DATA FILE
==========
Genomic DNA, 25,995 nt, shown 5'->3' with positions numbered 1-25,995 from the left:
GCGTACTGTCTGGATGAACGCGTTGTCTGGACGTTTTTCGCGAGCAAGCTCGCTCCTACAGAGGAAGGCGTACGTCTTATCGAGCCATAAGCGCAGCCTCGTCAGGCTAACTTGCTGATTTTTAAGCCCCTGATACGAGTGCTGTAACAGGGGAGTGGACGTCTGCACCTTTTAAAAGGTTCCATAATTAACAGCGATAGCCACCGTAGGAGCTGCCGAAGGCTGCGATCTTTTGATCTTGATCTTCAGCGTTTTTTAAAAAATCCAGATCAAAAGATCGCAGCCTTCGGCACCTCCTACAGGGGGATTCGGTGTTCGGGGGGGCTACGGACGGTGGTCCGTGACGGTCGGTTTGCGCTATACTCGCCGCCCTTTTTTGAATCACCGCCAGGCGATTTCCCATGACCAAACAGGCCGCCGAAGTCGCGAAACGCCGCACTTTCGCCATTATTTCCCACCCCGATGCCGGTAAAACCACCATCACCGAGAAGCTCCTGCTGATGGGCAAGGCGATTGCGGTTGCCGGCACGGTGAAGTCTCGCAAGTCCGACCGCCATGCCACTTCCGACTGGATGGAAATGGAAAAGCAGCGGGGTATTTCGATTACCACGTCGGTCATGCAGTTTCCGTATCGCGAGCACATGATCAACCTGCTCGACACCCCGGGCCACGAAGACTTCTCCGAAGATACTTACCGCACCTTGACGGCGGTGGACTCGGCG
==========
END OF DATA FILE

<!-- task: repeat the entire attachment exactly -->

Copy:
Genomic DNA, 25,995 nt, shown 5'->3' with positions numbered 1-25,995 from the left:
GCGTACTGTCTGGATGAACGCGTTGTCTGGACGTTTTTCGCGAGCAAGCTCGCTCCTACAGAGGAAGGCGTACGTCTTATCGAGCCATAAGCGCAGCCTCGTCAGGCTAACTTGCTGATTTTTAAGCCCCTGATACGAGTGCTGTAACAGGGGAGTGGACGTCTGCACCTTTTAAAAGGTTCCATAATTAACAGCGATAGCCACCGTAGGAGCTGCCGAAGGCTGCGATCTTTTGATCTTGATCTTCAGCGTTTTTTAAAAAATCCAGATCAAAAGATCGCAGCCTTCGGCACCTCCTACAGGGGGATTCGGTGTTCGGGGGGGCTACGGACGGTGGTCCGTGACGGTCGGTTTGCGCTATACTCGCCGCCCTTTTTTGAATCACCGCCAGGCGATTTCCCATGACCAAACAGGCCGCCGAAGTCGCGAAACGCCGCACTTTCGCCATTATTTCCCACCCCGATGCCGGTAAAACCACCATCACCGAGAAGCTCCTGCTGATGGGCAAGGCGATTGCGGTTGCCGGCACGGTGAAGTCTCGCAAGTCCGACCGCCATGCCACTTCCGACTGGATGGAAATGGAAAAGCAGCGGGGTATTTCGATTACCACGTCGGTCATGCAGTTTCCGTATCGCGAGCACATGATCAACCTGCTCGACACCCCGGGCCACGAAGACTTCTCCGAAGATACTTACCGCACCTTGACGGCGGTGGACTCGGCG